Carlbring and his team followed up with the latter two groups via email every month and assessed their progress at the end of the year. Overall, about 55% of the study's participants achieved their New Year's resolutions. Not bad. But one group was more successful than the others. Carlbring says they thought it'd be the one whose members had made superconcrete resolutions and were given lots of support. It wasn't. It was the second group, whose members got a little bit of support and made vaguer resolutions.
Why would precise resolutions be less successful? Carlbring and his team believe such resolutions gave participants too much negative feedback. A study participant may have been successfully losing weight, but the person didn't lose the 3 pounds per month promised in the resolution — and that might have led the participant to abandon the whole project. "Being unsuccessful is demoralizing," Carlbring says.
So one lesson from their study is that maybe you should pick a somewhat amorphous New Year's resolution or at least one that won't demoralize you if you don't meet precise goals or time frames.
Their study has more lessons for which type of resolution you should pick. In general, Carlbring says, resolutions come in two flavors. One is those in which we try to avoid something, like cutting out sugar or quitting vaping. The other is those in which we try to start something new, like learning to hang-glide or safely pet tigers. Carlbring says those who had goals for trying new things, as opposed to quitting old things, were more successful. The main reason is simple: Quitting is hard. Meanwhile, learning something new often comes with handy guides on how to do it.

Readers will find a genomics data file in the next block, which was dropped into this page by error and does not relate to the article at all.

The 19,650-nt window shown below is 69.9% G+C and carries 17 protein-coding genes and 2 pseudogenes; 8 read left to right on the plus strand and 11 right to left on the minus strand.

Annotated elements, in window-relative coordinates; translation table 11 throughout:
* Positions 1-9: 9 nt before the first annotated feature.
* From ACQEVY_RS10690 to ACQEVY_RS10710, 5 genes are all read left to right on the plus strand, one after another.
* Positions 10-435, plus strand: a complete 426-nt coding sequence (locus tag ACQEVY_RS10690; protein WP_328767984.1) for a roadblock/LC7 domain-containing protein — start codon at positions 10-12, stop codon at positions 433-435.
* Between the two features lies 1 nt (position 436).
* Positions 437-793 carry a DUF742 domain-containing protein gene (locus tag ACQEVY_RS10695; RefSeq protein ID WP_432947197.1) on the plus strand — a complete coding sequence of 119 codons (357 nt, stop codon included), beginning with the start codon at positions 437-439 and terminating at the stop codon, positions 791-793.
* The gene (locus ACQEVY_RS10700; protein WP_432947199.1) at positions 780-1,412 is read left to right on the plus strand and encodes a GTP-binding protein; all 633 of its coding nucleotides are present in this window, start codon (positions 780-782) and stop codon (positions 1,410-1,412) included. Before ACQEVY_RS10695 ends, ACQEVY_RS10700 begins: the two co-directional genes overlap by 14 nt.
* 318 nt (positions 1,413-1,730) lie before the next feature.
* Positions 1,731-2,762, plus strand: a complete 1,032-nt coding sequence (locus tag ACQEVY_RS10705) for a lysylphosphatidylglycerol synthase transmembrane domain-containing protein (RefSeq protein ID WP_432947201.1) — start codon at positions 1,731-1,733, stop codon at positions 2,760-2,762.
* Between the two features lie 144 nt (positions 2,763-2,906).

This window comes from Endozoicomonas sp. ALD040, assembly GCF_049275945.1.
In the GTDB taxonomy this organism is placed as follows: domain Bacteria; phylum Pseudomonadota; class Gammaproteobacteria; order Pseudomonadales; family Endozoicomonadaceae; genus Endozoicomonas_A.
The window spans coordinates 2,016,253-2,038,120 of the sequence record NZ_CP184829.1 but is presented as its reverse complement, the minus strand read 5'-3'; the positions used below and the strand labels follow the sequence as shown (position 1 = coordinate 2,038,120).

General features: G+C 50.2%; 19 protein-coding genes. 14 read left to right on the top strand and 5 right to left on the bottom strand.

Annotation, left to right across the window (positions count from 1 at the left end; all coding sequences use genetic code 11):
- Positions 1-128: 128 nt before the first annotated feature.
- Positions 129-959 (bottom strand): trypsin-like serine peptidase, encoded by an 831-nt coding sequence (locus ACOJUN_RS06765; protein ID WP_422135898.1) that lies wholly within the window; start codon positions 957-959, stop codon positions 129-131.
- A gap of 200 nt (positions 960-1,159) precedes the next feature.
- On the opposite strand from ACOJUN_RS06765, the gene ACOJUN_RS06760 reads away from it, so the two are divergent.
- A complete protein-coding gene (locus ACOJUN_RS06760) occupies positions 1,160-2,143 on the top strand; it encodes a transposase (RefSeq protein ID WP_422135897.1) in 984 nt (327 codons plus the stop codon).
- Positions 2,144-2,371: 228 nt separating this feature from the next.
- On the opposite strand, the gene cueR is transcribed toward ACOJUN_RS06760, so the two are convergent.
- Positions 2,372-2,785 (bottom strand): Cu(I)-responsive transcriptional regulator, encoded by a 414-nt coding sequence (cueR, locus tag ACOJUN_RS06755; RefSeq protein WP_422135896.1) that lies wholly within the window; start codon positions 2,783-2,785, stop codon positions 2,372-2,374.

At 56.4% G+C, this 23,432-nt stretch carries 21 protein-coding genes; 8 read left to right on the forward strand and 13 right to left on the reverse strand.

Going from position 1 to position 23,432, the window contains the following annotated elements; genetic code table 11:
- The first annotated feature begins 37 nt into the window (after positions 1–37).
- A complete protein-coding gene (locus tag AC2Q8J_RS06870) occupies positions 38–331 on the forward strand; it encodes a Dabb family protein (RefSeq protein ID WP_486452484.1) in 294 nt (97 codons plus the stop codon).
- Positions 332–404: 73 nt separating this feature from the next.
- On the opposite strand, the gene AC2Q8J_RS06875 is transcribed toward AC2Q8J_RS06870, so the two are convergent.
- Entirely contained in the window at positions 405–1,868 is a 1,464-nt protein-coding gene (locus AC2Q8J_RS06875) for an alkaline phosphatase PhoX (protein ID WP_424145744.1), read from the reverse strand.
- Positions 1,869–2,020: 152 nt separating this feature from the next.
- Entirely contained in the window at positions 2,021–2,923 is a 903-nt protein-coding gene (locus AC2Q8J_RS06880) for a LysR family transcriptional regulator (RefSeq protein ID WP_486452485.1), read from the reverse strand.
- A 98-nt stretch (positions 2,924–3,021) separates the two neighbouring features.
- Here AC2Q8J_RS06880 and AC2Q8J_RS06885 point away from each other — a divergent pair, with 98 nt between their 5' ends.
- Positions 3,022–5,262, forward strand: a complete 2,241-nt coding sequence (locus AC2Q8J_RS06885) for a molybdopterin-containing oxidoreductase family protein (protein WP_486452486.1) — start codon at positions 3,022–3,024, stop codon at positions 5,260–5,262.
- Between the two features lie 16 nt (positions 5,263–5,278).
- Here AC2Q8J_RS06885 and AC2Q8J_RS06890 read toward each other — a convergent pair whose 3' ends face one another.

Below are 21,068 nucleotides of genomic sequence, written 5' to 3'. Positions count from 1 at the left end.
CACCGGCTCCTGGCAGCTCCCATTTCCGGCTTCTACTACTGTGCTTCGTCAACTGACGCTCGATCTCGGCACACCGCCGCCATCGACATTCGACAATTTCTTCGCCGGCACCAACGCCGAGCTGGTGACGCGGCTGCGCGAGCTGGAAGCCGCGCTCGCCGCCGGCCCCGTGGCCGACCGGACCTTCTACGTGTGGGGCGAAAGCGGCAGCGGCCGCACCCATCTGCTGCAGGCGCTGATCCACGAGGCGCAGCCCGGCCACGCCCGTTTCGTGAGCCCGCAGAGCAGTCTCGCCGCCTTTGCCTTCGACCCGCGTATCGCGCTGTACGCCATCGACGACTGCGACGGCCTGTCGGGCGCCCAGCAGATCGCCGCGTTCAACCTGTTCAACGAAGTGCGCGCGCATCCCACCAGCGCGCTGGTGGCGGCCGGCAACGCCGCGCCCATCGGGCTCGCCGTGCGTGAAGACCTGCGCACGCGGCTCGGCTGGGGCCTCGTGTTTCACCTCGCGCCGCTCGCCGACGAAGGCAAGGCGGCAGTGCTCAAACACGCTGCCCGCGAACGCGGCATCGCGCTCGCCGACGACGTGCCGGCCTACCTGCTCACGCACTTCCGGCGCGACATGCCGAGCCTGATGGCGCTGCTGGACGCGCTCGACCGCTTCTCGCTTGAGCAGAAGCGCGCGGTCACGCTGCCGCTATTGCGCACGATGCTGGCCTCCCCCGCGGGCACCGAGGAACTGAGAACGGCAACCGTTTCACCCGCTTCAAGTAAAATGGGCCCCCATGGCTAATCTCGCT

No matter what kind of resolution you pick, Carlbring says, it's helpful to get others involved. Either have the same resolution as someone else, or tell someone about your goal and ask the person to help you stick to it. Peer pressure works. Based on previous studies, Carlbring says, it's also helpful to put money on the line. Give money to a trusted friend with an arrangement that you'll get it back at the end of the year only if you fulfill your resolution. And if you're not successful, your money should go to one of the groups or causes you hate the most. Carlbring says researchers have found that this carrot-and-stick approach can be surprisingly successful.
But even the best New Year's resolutions can go sideways. In November, stand-up comedian Robyn Schall shared what her New Year's resolutions had been looking ahead to 2020. You know, before the coronavirus pandemic. She poured a glass of wine and opened up a journal listing her goals. "Goal 1: Make more money (I've been unemployed since March)," she said. "Travel more. Lose weight. Be more social. I wrote, 'Cry less.' I've cried every single day of this whole pandemic."
Here's to a better new year.